Host is up (0.00024s latency).
Nmap done: 256 IP addresses (1 host up) scanned in 3.30 seconds

Edit 4: The tcpdump logs of both computers while the first ping 192.168.1.254 and then each other:

Computer 1:

tcpdump: verbose output suppressed, use -v or -vv for full protocol decode
listening on wlan0, link-type EN10MB (Ethernet), capture size 65535 bytes
22:45:01.661300 ARP, Request who-has 192.168.1.2 tell 192.168.1.77, length 28
22:45:02.659393 ARP, Request who-has 192.168.1.2 tell 192.168.1.77, length 28
22:45:03.659394 ARP, Request who-has 192.168.1.2 tell 192.168.1.77, length 28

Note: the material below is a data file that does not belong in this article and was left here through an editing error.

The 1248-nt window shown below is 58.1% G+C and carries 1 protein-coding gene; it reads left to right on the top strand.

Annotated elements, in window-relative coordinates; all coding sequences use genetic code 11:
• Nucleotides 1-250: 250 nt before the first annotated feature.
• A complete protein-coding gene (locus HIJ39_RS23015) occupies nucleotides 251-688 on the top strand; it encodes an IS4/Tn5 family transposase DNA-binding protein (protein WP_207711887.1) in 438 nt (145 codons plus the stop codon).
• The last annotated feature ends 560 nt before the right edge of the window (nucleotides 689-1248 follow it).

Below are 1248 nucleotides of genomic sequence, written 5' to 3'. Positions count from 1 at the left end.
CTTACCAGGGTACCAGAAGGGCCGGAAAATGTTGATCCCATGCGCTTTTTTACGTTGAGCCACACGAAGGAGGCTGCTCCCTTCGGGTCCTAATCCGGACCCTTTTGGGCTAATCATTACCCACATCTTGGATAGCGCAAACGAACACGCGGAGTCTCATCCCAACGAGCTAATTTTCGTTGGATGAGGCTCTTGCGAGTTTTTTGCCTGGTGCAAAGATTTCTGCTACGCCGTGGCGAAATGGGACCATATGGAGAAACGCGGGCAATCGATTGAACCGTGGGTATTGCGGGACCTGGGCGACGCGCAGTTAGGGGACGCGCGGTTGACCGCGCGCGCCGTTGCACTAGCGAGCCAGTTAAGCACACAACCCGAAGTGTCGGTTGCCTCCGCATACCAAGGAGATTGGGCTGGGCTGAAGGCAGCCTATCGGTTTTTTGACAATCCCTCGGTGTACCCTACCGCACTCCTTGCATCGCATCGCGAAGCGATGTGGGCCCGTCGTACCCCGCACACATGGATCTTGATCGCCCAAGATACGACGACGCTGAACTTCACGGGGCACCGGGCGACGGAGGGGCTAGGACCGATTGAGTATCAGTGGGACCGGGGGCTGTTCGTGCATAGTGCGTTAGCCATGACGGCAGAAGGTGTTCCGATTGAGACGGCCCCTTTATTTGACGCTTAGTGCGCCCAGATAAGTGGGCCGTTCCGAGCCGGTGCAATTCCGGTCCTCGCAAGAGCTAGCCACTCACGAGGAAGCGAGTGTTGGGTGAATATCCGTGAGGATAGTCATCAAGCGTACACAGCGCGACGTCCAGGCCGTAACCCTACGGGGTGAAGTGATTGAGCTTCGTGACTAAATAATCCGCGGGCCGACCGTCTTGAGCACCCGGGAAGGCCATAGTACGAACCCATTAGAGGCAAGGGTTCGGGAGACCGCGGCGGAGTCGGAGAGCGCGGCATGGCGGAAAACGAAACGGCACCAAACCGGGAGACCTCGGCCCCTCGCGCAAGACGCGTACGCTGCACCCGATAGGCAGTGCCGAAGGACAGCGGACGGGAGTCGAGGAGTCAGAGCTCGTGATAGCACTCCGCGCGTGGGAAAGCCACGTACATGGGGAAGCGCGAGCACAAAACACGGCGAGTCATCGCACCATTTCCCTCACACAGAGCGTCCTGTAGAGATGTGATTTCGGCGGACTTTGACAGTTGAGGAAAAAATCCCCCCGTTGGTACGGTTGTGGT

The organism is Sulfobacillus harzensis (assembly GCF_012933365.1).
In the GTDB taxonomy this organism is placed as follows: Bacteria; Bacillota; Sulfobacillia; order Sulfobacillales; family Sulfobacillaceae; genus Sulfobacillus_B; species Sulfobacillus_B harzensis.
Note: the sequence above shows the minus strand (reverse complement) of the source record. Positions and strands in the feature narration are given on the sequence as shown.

22:45:04.676872 ARP, Request who-has 192.168.1.2 tell 192.168.1.77, length 28
22:45:05.675391 ARP, Request who-has 192.168.1.2 tell 192.168.1.77, length 28
22:45:06.675396 ARP, Request who-has 192.168.1.2 tell 192.168.1.77, length 28
22:45:07.692825 ARP, Request who-has 192.168.1.2 tell 192.168.1.77, length 28
22:45:48.379058 ARP, Request who-has 192.168.1.77 tell 192.168.1.254, length 28
22:45:48.379108 ARP, Reply 192.168.1.77 is-at c4:85:08:77:d3:f5, length 28
22:45:54.419388 ARP, Request who-has 192.168.1.254 tell 192.168.1.77, length 28
22:45:54.420875 ARP, Reply 192.168.1.254 is-at 20:76:00:f5:3b:70, length 28

Computer 2:

reading from file pc2.pcap, link-type EN10MB (Ethernet)
22:44:43.538367 ARP, Request who-has 192.168.1.254 tell 192.168.1.2, length 28
22:44:43.676705 ARP, Reply 192.168.1.254 is-at 20:76:00:f5:3b:70 (oui Unknown), length 28
22:45:02.107935 ARP, Request who-has 192.168.1.254 tell 192.168.1.2, length 28
22:45:02.107951 ARP, Reply 192.168.1.254 is-at 20:76:00:f5:3b:70 (oui Unknown), length 28